According to German law, only legal persons may function as controlled companies. It is also required that the controlled company is subordinate to the controlling company in financial, economic and organizational terms…
According to German law, only legal persons may function as controlled companies. It is also required that the controlled company is subordinate to the controlling company in financial, economic and organizational terms. Now, the CJEU has turned the previous understanding upside down: National law does not correspond with Union law. Furthermore, the previous understanding of the existence of a VAT group by the Federal Fiscal Court was too restrictive. The most important question now is: How can entrepreneurs benefit from this new interpretation of the law?
According to sec. 2 para. 2 no. 2 German VAT Act, only legal persons may function as controlled companies. It is also required that the controlled company is subordinated to the controlling company in financial, economic and organizational terms. However EU law is not as restrictive. According to Art. 11 para. 1 VAT Directive, EU law provides that persons who are connected closely in financial, economic and organizational terms, may set up a VAT group. It is not difficult to see that the national law’s wording does not correspond with the wording of the EU law. The ECJ had the opportunity to comment on the previous national understanding regarding VAT groups. This decision was eagerly awaited, as many hoped the CJEU would put an end to the increasingly restrictive case law of the Federal Fiscal Court regarding VAT groups. Furthermore, the CJEU dealt with the issue of VAT deduction regarding holding companies in this particular decision.
The complainant was a holding company that invested in GmbH & Co. KGs which owned ships. The complainant rendered services to the KGs. The Federal Fiscal Court asked the CJEU if the regulation of sec. 2 para. 2 no. 2 German VAT Act was contrary to EU law, as only legal persons and not private companies may function as VAT groups. Furthermore, a dominant/subordinate relationship was required to exist between the controlling company and the controlled company. The Federal Fiscal Court also wanted to clarify whether a taxable person may directly refer to EU law.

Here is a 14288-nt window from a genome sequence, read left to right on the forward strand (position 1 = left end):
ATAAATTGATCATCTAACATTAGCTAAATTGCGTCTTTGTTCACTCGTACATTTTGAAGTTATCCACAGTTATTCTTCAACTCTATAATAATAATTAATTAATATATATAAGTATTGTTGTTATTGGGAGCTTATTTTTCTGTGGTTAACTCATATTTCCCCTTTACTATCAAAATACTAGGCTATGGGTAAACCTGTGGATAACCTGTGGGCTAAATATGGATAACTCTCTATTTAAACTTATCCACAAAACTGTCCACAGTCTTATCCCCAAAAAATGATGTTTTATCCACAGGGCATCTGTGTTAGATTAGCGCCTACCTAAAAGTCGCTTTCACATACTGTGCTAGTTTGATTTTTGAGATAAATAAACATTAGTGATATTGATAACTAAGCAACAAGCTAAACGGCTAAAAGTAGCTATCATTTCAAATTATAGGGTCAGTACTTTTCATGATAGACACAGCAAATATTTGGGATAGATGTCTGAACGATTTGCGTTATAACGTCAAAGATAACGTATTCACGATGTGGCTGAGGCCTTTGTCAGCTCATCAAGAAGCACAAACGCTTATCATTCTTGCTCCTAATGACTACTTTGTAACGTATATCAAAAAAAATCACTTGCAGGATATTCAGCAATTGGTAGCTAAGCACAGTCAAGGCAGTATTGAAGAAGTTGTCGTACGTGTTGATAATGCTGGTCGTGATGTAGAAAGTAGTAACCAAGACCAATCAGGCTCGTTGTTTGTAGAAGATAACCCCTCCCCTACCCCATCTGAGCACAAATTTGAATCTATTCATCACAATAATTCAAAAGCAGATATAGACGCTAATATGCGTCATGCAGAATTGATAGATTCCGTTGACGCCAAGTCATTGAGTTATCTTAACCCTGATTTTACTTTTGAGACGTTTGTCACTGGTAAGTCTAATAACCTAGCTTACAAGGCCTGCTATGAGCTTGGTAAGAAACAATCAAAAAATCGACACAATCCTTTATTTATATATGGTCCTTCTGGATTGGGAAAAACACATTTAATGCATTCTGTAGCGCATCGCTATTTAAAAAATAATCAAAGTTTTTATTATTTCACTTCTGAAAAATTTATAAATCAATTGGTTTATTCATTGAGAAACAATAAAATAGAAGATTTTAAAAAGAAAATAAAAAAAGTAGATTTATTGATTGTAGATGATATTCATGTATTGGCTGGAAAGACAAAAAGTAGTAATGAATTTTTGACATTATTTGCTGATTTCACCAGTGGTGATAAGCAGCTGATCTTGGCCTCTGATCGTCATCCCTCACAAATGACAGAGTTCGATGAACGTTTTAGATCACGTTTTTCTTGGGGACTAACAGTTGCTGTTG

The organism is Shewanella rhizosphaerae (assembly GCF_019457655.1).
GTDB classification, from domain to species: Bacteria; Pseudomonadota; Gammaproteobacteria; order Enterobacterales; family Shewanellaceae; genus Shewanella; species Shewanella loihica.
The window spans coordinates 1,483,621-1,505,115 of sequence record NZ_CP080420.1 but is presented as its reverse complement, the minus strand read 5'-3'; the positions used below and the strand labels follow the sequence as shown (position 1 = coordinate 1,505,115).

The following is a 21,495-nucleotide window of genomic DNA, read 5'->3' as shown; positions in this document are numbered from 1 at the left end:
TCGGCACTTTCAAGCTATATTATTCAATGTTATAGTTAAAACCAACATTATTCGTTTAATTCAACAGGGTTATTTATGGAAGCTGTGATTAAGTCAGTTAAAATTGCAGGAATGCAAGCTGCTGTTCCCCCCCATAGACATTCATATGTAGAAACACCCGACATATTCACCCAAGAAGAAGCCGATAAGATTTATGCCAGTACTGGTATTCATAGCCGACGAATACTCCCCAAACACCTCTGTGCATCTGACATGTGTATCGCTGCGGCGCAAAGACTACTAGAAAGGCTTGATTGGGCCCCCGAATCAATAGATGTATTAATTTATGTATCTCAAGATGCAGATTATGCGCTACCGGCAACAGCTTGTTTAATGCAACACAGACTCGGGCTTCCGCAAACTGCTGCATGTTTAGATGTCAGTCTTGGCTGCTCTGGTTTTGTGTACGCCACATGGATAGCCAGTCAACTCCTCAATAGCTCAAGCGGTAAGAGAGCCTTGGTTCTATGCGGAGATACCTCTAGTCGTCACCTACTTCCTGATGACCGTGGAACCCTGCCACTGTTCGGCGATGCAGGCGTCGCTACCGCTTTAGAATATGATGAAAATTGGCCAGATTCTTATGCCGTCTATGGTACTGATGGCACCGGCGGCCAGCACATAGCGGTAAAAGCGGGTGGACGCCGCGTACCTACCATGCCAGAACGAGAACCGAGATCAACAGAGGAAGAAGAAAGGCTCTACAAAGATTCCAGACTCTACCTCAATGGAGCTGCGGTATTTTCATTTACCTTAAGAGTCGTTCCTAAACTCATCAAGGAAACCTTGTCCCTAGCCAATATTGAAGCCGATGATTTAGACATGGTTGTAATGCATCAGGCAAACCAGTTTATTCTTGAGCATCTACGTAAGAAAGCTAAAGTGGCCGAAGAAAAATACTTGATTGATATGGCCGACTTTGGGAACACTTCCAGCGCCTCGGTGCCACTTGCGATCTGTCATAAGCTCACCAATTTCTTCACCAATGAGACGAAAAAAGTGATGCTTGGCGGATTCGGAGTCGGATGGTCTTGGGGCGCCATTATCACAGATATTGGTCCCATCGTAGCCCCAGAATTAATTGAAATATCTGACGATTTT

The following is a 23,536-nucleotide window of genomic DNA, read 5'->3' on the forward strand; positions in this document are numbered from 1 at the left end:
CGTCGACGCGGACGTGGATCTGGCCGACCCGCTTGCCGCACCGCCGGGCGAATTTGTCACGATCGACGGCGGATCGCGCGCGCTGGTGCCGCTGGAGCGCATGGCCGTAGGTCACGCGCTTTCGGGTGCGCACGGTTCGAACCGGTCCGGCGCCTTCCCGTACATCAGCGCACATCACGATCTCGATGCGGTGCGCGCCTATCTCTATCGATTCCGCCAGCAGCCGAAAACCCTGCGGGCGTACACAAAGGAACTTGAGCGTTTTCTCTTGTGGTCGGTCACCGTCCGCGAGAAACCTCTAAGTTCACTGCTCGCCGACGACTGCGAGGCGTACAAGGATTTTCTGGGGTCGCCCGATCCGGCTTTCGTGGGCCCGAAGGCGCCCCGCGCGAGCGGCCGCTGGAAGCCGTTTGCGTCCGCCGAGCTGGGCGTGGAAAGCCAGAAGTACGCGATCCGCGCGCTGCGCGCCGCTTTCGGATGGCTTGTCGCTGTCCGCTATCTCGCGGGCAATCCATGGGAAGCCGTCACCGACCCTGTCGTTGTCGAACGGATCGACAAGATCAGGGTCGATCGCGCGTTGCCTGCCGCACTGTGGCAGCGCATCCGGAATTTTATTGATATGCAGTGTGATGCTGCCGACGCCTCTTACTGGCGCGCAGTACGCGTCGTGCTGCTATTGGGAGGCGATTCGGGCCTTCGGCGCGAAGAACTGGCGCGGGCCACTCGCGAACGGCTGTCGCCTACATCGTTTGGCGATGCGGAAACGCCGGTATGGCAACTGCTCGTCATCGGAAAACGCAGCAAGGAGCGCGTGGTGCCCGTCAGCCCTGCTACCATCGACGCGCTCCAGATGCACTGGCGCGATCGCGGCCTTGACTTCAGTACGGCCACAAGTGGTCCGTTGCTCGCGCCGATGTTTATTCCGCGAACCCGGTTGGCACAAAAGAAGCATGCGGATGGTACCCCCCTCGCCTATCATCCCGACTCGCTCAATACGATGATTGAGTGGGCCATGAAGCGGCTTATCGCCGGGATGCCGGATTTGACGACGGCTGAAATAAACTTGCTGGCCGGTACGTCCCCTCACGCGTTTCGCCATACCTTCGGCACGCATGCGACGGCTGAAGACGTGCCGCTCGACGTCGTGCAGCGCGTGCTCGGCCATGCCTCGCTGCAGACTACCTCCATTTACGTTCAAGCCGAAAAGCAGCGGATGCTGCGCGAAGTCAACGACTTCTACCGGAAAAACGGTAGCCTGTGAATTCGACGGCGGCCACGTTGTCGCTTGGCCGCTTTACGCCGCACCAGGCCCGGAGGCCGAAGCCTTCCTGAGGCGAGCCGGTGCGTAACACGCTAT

3. CJEU judgment of 16 July 2015 (C-108/14, C-109/14 Larentia + Minerva)
The CJEU found that EU law leaves almost no room for Member States to exclude private companies, such as the GmbH & Co. KG, from VAT groups. The exclusion may, at best, only be justified in order to prevent tax fraud – see Art. 11 para. 2 VAT Directive. However, it remains to be examined by the national law, namely the Federal Fiscal Court, whether the exclusion of private companies does in fact prevent tax fraud.
The CJEU has similar procedures for examining the necessity of subordination: Subordination may suggest a close connection between the VAT group and the controlling company. However, there are other characteristics that may also suggest a close connection. Yet, every Member State has the right to restrict this characteristic in order to prevent tax fraud. National law also has to examine whether these restrictions are necessary and appropriate.
Finally, the CJEU’s answer with respect to whether a taxable person may refer to Union law directly was: As the regulation in the VAT Directive was not absolute with regards to content and not sufficiently accurate, it was found that the taxable person may not refer to EU law directly.
4. Practical tips
Are there any benefits at all for entrepreneurs? This can be answered with an unequivocal “YES”. Over the past years, the Federal Fiscal Court has imposed ever increasing requirements regarding VAT groups. For instance, the financial integration of sister companies has been denied. The Federal Fiscal Court has also fundamentally complicated the organizational integration for third-party managers. This case law is now to be seen in a new light, as subordination can now only be justified with the argument that it is necessary to prevent tax fraud. It is sufficient if there is a close connection. Furthermore, the Federal Fiscal Court will have to accept private companies as VAT groups, as the general exclusion of private companies cannot be justified on the basis that it prevents tax fraud.
Even if entrepreneurs may not refer to EU law directly, in this case, they can at least demand an interpretation by the tax authorities that is in line with EU law. There is nothing in the German law which prevents the parties seeking such an interpretation. The advocate general found, in his opinion in point 116, that the integration of “capitalistically structured“ private companies, such as limited partnerships, would not lead to the interpretation contra legem (against the intention of the law).
This decision means that a new chapter regarding VAT groups will now be written. Therefore, all cases shall be kept open. The new CJEU case law will lead to change. Private companies now have hope that it is also possible that a VAT group might be assumed even if there is only a close connection. This might lead to a revisitation of “the good old times” where the following rule applied: If a characteristic is more pronounced, it is sufficient if the other characteristics are less evident.
Prof. Dr. Thomas Küffner
Küffner Maunz Langer Zugmaier